Yosemite National Park Warns 1,700 Visitors They Might Have Gotten A Rodent-Borne Disease

Any of the 1,700 people who visited Yosemite National Park and stayed in some of its quaintest rustic tent cabins in June, July or August should take note — park officials are warning visitors from this summer that they maybe could’ve caught a rare rodent-borne disease called hantavirus. So far two visitors have died from the disease and two others have fallen ill.

The four people who came down with hantavirus pulmonary syndrome stayed in one of 91 “Signature Tent Cabins” at Curry Village around the same time in June. Humans can catch the virus if they come in contact with rodent feces, urine and saliva or by inhaling particles.

At first, park officials sanitized the cabins and told the public that the cause of death in the first case might have been caused by diseased mice. Now the Centers for Disease Control has determined that  the second death was also likely linked to Yosemite, reports the Associated Press.

Contracting a deadly disease is something that can happen when you’re in the wilderness, said a Yosemite spokesman.

“We’re very concerned about visitors and employees,” park spokesman Scott Gediman said. “But we feel we are taking proactive steps in both cleaning the affected areas and in public education. But it’s absolutely impossible to eliminate all risk.”

Around four million people visit the park every year from around the world, so officials are trying to figure out if they need to warn other countries as well.

Hantavirus can lie dormant in the system for up to six weeks before flu-like symptoms start to show. Humans can’t spread it to each other.

Meanwhile as travelers head to the park for Labor Day weekend, Yosemite officials aren’t notifying future visitors of the dangers, but are telling them during check-in to keep an eye out for mice droppings.

“This is a serious public health issue and we want to be transparent, but at the same time we don’t want people to alter their plans, because we are taking the necessary precautions,” the spokesman said.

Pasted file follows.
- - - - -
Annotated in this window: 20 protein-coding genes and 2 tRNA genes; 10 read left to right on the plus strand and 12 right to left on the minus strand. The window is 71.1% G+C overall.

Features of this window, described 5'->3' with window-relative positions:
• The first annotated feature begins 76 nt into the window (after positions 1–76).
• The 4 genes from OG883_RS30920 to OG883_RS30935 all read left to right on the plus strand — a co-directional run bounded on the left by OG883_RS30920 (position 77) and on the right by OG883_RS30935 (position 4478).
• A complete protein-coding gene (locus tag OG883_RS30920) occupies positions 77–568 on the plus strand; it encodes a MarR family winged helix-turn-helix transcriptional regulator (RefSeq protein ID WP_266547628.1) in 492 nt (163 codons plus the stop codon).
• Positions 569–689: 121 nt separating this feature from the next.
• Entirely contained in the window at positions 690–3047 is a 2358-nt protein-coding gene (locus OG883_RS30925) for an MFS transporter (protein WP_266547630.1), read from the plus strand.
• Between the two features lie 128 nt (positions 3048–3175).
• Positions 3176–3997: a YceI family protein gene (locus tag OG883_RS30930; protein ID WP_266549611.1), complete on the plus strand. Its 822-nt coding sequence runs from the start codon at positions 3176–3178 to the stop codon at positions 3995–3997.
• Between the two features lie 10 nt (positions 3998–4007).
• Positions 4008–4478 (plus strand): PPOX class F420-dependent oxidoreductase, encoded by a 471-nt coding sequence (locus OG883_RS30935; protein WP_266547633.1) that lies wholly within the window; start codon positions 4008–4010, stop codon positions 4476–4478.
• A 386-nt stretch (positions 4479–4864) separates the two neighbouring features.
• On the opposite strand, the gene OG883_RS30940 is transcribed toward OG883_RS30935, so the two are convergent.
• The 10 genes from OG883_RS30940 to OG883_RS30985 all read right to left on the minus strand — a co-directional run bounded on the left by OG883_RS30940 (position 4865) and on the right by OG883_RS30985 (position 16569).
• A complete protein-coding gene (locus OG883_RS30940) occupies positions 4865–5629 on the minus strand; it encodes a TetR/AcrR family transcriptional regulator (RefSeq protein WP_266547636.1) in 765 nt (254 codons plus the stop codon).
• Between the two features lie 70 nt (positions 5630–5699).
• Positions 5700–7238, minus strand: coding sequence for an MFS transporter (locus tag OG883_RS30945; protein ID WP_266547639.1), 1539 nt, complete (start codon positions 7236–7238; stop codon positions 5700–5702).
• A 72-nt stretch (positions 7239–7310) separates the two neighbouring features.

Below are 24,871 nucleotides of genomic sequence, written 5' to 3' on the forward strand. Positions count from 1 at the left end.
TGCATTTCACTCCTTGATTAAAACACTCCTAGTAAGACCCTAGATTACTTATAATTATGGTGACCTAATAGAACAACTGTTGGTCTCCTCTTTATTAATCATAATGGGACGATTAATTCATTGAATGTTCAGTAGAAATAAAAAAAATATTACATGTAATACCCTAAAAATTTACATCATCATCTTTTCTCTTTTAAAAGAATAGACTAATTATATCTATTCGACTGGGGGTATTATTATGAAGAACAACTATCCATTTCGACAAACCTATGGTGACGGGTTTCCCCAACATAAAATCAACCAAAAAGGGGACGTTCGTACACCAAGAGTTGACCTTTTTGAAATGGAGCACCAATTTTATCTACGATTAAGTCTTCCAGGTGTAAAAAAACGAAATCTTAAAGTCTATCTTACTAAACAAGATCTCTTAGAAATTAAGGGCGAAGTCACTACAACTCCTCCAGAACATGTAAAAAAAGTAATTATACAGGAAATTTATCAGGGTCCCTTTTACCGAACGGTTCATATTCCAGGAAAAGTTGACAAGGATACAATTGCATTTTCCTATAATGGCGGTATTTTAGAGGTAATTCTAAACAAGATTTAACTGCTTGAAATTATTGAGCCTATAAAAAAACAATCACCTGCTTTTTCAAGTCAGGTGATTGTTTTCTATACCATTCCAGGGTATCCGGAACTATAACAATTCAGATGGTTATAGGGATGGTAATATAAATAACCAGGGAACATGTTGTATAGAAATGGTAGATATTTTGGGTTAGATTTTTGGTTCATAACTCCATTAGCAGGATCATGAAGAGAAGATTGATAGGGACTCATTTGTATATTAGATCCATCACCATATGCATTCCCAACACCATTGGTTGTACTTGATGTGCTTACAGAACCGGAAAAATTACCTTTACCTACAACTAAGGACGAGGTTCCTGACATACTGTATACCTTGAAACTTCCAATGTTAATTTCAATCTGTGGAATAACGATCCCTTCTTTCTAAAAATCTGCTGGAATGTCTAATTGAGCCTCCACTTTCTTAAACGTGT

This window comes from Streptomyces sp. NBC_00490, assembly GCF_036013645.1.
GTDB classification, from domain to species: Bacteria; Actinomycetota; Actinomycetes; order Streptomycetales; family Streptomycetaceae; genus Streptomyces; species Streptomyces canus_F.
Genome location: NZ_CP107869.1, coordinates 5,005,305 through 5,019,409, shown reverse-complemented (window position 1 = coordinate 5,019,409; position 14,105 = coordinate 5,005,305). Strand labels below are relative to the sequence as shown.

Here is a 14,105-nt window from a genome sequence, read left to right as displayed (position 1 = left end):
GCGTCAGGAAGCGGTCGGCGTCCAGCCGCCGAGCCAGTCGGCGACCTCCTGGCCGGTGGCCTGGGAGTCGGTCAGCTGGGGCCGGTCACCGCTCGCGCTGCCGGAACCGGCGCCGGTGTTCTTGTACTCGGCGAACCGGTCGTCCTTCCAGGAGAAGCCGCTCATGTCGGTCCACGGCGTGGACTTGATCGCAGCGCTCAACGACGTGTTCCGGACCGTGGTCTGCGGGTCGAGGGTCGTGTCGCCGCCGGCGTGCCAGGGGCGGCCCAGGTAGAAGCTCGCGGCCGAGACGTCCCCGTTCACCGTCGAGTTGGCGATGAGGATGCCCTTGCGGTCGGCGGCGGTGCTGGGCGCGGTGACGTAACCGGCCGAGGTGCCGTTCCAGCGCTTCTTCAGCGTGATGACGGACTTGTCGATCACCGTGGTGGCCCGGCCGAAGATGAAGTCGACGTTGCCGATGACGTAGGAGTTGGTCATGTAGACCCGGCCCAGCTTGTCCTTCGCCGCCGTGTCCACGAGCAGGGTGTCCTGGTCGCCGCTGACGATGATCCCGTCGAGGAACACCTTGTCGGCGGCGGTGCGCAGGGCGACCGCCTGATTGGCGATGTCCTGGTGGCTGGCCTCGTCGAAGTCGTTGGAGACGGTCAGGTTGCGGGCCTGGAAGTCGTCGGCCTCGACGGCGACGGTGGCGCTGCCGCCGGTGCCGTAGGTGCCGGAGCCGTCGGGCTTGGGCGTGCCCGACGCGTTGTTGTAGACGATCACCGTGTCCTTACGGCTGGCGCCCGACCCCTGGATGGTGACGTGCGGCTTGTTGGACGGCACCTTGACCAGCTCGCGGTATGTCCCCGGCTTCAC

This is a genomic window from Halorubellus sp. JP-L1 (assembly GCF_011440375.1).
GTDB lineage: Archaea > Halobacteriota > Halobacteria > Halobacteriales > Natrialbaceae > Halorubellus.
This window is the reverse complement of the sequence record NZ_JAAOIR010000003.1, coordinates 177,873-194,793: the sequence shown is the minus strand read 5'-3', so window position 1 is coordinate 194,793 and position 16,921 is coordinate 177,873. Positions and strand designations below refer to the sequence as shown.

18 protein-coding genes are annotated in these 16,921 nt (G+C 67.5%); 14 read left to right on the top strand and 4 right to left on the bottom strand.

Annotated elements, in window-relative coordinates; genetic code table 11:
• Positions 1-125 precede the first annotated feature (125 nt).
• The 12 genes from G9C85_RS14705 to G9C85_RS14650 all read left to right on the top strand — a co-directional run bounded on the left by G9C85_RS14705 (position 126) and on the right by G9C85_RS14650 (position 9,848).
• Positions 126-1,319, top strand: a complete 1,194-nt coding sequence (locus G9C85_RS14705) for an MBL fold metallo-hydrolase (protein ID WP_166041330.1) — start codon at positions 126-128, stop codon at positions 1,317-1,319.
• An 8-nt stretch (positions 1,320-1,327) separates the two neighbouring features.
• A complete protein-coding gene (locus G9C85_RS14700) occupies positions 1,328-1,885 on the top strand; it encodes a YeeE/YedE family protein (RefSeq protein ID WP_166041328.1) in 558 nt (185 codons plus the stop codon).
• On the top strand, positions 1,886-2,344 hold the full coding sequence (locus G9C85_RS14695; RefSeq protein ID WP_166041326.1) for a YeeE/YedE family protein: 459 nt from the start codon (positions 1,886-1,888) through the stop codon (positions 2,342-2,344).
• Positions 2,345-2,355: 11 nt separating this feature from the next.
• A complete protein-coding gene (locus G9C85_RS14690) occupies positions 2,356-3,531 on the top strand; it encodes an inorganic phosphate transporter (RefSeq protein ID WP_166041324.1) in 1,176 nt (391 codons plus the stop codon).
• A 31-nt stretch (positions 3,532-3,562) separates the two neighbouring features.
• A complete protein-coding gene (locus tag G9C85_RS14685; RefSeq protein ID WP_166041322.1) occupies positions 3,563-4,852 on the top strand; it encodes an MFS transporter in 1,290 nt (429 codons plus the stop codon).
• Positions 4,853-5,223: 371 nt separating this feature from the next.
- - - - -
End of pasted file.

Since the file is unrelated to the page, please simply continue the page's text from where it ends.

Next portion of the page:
Scientists at the park are currently trying to trap rodents and test them, as well as try to determine whether the rodent population is abnormally high.

For more information on the hantavirus, check out the CDC’s site: http://www.cdc.gov/hantavirus

Yosemite officials say 1,700 visitors risk disease [Associated Press]

 

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  1. deathbecomesme says:

    See what happens when you live a sheltered life and use antibacterial your whole life!

    • Ihaveasmartpuppy says:

      Except that hantavirus (and some others related to it) have been around much longer than antibacterial soaps, gells, wipes, etc.

      • Pants O Doom says:

        Except that the comment seems to be relying more on the fact that using anti-bacterial items for an extended period tends to weaken the immune system, because it then does not have to combat as many threats.

        But I can’t know exactly what either of you meant, so who can say for certain.

      • TheMansfieldMauler says:

        No no no. This is the XG7 strain of the mutated P99 version of hantavirus. It’s completely immune to purse-carried bottles of hand gel and brand name wipes. If it sees you try to use that stuff…WHAM! It gets pissed off and goes all superbug on your ass.

    • Smiling says:

      Hanta is a virus, not a bacteria.

  2. Loias supports harsher punishments against corporations says:

    Ah yes, the little-known hanta virus.

  3. Mr_Magoo says:

    Somebody warn Richard Gere!

  4. who? says:

    I’ve always thought that Curry Village was ripe for something like this. If you’ve never seen it, Curry Village looks like something straight out of the Grapes of Wrath. There are rows and rows of canvas tents, stretching seemingly for miles, all about 3 feet apart from each other, with tons of kids running around in the dirt. The pictures on the Yosemite website show the only two tents that aren’t right on top of each other. I suppose it’s a cheap way to see Yosemite, but it’s definitely something from a bygone era. Quaint isn’t exactly the word.

    • mianne prays her parents outlive the TSA says:

      Except it wasn’t the tent dwellers who may have been exposed to the virus as much as folks renting cabins there.

      • wheeitsme2 says:

        Curry Village has -Tent Cabins- The base and skeletal structure of a cabin with canvas sides and top.

        It was folks who stayed in the tent cabins that got sick and died from the virus. Considering the amount of infected rodents and the age of a lot of the structures through-out Yosemite, I really am suprised that it doesn’t strike more often in more structures.

    • NotEd says:

      Sounds like Boy Scout camp, frankly.
      With a bit of packing them in like sardines for good measure.

  5. ccwax says:

    I go to Yosemite 6+ times a year but have never stayed in Curry Village. It LOOKS nice, but I saw the TripAdvisor pics of droppings in the drawers and mouse holes duct taped over. All for the glorious price of $150 a night?

    I’ll backpack and take my chances with the bears.

  6. wheeitsme2 says:

    Weird. I worked in Yosemite from 1994-2002 and while we were always given warnings, nobody ever really got sick. Heck, I worked some of that time in a 2 story original building. Sometimes if somebody walked across the 2 floor storage area you’d see particulates drift down.

    I was more worried about getting bit by a plague/rabies carrying rodent. Yep, a portion of those cute mice/squirrels/chipmunks that you are letting little susie feed have rabies and/or the bubonic plague.

  7. PragmaticGuy says:

    This is why most of my vacations are cruises. At worst I’ll contract norovirus.